You might think I’m announcing that today there is strategy in the United States. Such a discovery would indeed be welcome but it’s not what I mean. I mean that you can see strategy in almost every newspaper article. All you need is to want to see it!
We tend to think strategy, in the sense of unique positioning, is for large companies with large strategic-planning staffs and large strategy-consulting firms presenting large bills. It might be that the opposite is true.
In large companies strategy is mostly tactical tweaks to the master plan that made them big to begin with. That strategy was the founder’s dream. It succeeded, and made the company large. The rest, as they say, is history, with a bit of tinkering at the margins.
The number of large firms that changed strategy or created strategy once they were big can be counted on one hand with perhaps four fingers left over. IBM (under Gerstner). (Apropos IBM, see also my co-editor Mark Chussil’s “The Holy Grail of Competing.”)
Did I say IBM?
Since small businesses are typically run by their founders, and since they haven’t yet accumulated the fat to sustain them for decades like large firms, if they are to survive they must have some unique positioning. If the business is local, we often don’t see “strategy,” but even a slight difference in activities can make, well, a big difference.
A story in USA Today about Doug Sohn, Chicago’s “sausage king,” reveals a textbook example of a Michael Porter competitive-advantage strategy.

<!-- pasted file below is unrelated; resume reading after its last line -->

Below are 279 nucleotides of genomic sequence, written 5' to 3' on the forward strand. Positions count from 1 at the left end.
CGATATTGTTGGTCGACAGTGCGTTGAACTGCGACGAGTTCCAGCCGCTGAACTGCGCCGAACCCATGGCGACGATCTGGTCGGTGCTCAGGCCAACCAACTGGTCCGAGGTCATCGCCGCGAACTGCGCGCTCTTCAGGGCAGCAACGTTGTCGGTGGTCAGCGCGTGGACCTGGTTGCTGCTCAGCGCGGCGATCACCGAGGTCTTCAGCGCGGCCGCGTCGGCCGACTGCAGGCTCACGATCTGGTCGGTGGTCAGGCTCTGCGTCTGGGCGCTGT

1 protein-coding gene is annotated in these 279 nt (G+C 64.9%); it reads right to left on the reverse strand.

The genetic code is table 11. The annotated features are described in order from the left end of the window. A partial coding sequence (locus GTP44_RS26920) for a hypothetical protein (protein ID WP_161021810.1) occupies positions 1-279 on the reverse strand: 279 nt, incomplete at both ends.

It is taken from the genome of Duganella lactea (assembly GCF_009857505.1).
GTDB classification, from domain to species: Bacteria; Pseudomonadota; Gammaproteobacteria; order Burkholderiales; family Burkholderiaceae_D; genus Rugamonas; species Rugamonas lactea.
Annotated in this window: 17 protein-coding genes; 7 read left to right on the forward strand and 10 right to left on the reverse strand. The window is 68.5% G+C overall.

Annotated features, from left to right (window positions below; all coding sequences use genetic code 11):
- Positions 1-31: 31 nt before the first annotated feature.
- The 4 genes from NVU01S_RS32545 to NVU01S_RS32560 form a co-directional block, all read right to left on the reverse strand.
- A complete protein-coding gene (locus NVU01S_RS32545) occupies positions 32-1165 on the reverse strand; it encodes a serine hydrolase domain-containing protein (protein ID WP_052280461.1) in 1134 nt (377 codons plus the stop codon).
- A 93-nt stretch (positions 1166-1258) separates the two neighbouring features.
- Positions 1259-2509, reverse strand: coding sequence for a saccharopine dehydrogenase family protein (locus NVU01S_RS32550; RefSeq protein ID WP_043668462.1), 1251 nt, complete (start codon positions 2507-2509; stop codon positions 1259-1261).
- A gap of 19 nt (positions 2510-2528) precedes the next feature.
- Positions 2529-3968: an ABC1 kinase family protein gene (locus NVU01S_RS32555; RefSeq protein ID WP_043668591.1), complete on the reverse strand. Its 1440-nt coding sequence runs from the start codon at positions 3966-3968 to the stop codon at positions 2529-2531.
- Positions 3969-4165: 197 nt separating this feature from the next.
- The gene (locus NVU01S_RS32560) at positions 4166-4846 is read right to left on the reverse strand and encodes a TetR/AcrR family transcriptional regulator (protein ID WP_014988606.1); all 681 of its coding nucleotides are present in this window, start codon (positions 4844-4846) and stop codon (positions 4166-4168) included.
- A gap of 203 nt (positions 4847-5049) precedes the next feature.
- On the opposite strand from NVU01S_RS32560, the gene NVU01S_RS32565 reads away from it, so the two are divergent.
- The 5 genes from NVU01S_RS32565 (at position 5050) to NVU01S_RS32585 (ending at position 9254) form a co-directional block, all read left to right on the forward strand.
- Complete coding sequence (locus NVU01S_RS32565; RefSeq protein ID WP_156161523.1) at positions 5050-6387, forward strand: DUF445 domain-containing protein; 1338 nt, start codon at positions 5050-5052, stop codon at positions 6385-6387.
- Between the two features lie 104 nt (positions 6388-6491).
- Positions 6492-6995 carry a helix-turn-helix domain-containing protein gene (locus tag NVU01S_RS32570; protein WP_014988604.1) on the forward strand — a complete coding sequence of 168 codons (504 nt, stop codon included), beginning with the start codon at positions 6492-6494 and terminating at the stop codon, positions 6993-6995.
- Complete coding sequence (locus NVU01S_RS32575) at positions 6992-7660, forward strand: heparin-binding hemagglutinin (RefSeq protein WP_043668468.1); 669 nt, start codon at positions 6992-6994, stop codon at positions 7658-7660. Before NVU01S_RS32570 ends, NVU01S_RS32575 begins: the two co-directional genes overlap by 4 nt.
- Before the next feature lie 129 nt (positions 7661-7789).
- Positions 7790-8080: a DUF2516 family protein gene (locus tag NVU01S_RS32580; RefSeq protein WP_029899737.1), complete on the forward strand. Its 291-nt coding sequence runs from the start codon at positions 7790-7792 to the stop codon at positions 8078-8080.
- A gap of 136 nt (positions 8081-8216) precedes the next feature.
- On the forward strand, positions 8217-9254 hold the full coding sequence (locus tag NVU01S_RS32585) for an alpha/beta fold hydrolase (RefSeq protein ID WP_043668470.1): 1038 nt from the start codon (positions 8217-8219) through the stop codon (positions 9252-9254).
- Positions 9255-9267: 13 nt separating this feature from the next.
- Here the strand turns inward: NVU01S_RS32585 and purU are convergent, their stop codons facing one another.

There are 2,000 hot-dog stands in Chicago, yet Mr. Sohn created a panic when he announced that he would close his one and only location, Hot Doug’s. (If you didn’t make it there already, it’s too late.)
For 14 years Sohn sold creative hot dogs. How creative can a hot dog be? Try chardonnay and rattlesnake sausage. Try foie gras and sauternes duck sausage. You want creative fries with that? He offered duck fat fries and cheese fries made with his own secret sauce.
Big deal, eh?
Yeah, a big deal. For decades, people would wait in line for hours — that is not a typo, I mean h-o-u-r-s —to get his hot dogs. His strategy included never expanding, offering only 45 tables in his one inconvenient (i.e., not downtown) location. Those ingredients, mixed together, produced the uniqueness. Had he expanded he might have made more money, or not, but it wouldn’t have been such a mecca for hot-dog lovers.
The essence of this strategy was creating a luxury, gourmet food where it could be positioned as affordable. Simple, elegant, strategy, cooked to perfection. And he closed at the peak of his success.
Kudos, Doug. Let me know about your next shop before you close it down, okay?